<PROCEEDING> CC Docket 98-146 (NOI, Section
<NAME> Information Renaissance
<ADDRESS1> 600 Grant Street
<ADDRESS2> Suite 2980
<LAW-FIRM> Information Renaissance
<ATTORNEY> Ashley Schannauer
<DESCRIPTION> Comments on FCC NOI on Advanced Telecommunications Capability
FEDERAL COMMUNICATIONS COMMISSION
Washington, D.C. 20554
|In the Matter of||)|
|Inquiry Concerning the Deployment||)|
|of Advanced Telecommunications||)|
|Capability to All Americans in a||)||CC Docket 98-146|
|Reasonable and Timely Fashion,||)|
|and Possible Steps to Accelerate||)|
|Such Deployment Pursuant to||)|
|Section 706 of the||)|
|Telecommunications Act of 1996||)|
Comments of Information Renaissance
Information Renaissance respectfully submits the following comments in the Federal Communications Commission’s (FCC’s) Notice of Inquiry (NOI) under Section 706 of the Telecommunications Act of 1996. Sections 2-5 of this document discuss questions posed in the FCC’s August 7, 1998 NOI document on which Information Renaissance has a useful perspective. The questions are addressed in the sequence outlined in the FCC’s NOI. Section 6 requests an extension of the comment period to gain further input from the general public - the actual and potential users of advanced telecommunications capability. Section 7 provides a description of Information Renaissance’s activities.
Information Renaissance makes the following major points:
2. Definition of "Advanced Telecommunications Capability" (NOI, Section II.A.1) Paras. 13-17.
Paragraph 13 of the NOI seeks comment on the meaning of
“advanced telecommunications capability” and on the meaning of the
terms which comprise its statutory definition: “high-speed, switched,
broadband telecommunications capability that enables users to originate and
receive high-quality voice, data, graphics, and video telecommunications using
Information Renaissance believes that the definition of advanced telecommunications capability should include high bandwidth, bi-directional and symmetrical features. The requirement for “switched” capability should also include “packet-switching” and not be limited to circuit-switching. Advanced telecommunications capability should be sufficient to enable the following services universally: high-quality audio, video conferencing, distributed file systems, and telemedicine.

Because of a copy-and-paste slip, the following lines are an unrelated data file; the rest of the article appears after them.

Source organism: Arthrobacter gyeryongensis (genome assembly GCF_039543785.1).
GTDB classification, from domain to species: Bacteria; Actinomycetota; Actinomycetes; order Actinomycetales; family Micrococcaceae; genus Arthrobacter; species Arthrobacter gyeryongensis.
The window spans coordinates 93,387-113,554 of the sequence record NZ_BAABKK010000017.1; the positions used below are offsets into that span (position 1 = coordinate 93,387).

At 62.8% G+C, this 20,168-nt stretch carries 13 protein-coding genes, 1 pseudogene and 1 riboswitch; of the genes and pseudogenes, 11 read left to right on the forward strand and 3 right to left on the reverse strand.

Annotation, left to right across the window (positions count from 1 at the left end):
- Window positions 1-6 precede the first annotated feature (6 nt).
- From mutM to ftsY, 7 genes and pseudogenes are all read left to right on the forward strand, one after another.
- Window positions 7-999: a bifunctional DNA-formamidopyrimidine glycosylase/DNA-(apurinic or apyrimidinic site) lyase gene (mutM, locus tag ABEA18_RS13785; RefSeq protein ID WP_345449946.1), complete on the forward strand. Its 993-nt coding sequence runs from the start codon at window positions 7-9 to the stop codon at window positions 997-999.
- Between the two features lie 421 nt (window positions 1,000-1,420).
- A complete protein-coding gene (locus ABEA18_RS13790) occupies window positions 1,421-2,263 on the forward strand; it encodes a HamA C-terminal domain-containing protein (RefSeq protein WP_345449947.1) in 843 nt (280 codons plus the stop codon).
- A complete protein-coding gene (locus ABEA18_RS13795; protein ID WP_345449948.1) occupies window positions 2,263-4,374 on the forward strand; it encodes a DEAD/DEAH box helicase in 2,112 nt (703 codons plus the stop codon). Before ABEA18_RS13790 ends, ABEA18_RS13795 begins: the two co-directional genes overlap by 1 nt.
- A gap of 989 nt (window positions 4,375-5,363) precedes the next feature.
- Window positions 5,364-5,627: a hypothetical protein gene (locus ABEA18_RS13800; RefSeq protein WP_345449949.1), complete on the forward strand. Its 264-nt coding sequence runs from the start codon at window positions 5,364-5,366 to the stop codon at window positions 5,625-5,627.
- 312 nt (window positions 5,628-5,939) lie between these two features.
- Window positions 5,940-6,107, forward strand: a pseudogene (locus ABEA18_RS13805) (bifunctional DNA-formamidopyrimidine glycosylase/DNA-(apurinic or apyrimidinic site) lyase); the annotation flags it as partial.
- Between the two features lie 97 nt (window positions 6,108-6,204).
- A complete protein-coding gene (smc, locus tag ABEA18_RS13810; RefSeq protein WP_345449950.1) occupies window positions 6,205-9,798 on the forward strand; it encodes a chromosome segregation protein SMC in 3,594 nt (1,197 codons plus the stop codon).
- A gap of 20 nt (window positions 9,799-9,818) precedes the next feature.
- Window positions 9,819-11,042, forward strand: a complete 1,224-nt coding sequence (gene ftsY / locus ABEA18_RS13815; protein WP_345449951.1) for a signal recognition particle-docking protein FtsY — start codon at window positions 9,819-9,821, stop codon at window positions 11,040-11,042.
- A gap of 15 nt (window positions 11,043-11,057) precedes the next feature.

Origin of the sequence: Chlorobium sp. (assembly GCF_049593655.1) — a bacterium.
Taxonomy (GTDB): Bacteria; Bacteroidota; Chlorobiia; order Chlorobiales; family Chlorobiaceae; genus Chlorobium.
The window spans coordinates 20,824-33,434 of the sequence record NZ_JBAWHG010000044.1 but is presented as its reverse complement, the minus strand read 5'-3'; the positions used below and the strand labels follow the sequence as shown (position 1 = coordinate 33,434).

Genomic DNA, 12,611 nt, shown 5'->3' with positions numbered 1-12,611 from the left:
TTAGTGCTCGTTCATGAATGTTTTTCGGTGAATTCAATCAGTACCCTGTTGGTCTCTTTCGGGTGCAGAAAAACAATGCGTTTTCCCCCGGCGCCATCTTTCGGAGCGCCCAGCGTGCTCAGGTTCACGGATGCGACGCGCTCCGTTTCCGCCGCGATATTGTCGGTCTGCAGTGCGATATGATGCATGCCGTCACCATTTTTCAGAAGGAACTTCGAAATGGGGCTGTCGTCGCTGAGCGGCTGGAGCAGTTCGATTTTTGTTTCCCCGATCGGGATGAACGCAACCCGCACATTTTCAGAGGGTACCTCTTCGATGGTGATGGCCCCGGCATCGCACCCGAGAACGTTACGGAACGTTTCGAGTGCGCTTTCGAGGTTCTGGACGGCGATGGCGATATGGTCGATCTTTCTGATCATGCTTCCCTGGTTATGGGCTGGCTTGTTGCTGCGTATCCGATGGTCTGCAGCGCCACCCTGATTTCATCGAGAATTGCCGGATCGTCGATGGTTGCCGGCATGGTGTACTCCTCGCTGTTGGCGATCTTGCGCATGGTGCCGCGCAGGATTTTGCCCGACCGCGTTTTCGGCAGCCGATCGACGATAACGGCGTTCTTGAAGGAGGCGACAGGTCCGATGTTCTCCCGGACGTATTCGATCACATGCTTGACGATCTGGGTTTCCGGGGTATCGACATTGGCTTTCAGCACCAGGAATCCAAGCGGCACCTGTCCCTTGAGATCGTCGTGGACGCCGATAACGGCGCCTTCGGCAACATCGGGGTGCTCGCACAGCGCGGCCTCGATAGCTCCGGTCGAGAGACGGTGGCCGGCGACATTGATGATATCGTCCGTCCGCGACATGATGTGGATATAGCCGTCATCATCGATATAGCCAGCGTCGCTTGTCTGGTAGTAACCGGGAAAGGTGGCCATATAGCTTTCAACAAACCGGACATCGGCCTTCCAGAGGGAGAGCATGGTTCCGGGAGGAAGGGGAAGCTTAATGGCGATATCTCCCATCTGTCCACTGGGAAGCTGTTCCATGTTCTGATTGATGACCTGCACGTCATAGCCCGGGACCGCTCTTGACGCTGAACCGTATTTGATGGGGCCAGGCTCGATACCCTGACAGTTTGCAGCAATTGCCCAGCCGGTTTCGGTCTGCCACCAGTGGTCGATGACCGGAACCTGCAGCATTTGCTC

Advanced telecommunications capability is not any single service. Thus it is not purely a broadcast service, which lacks the function of information exchange; nor is it purely circuit-switching, which is inefficient and resource intensive for many data and audio-visual applications; and it does not necessarily require new physical layer construction, but might involve the installation of new electronics on an existing wiring plant.
The definition should also incorporate the idea of an evolving standard. The FCC should start with a baseline standard defined in terms of specific targeted services, and periodically review that standard to keep it consistent with changing technological possibilities and evolving application needs. The FCC should apply certain measures and incentives to encourage the capability considered advanced at any time. As new technologies become commonplace, these measures and incentives would be removed in the course of the Commission’s periodic review.
The Internet provides a ready example of services that cannot be provided to all Americans by present-day infrastructure. Applications with extensive audio and video components cannot reach the vast majority of end users. Shortcomings exist both in the local loop and in the inter-office and intra-LATA facilities used for aggregation of the local loop traffic. The broad deployment of advanced telecommunications capability as defined above could eliminate these shortcomings.
3. Current and Future Deployment of Advanced
Telecommunications Capability -- Existing and Planned Facilities (NOI, Section
II.A.2) Paras. 18-58.
The current baseline for telecommunications capability is sufficient to provide residential users with low fidelity audio services, broadcast (or unidirectional) video, and data at less than 64 kilobits per second. The typical baseline capability for office users is simply the aggregation of the same level of services.
The purpose of section 706 and this proceeding is to determine how to raise the bar for such services. These issues are discussed in more detail below.
4. Reasonable and Timely Deployment (NOI, Section II.B) Paras. 59-68.
a. Meaning of "reasonable and timely deployment", Para. 59.
(i) “Reasonable and timely
Paragraph 50 of the NOI asks for comment on the meaning of the term “reasonable and timely deployment” – whether this requires the adoption of objective targets or a time-specific schedule.
Information Renaissance believes that advanced telecommunications capability evolves and that policies to encourage its development must also evolve. We therefore believe that the FCC should periodically identify specific capabilities that it plans to encourage and specific, case-determined time schedules to complete those plans.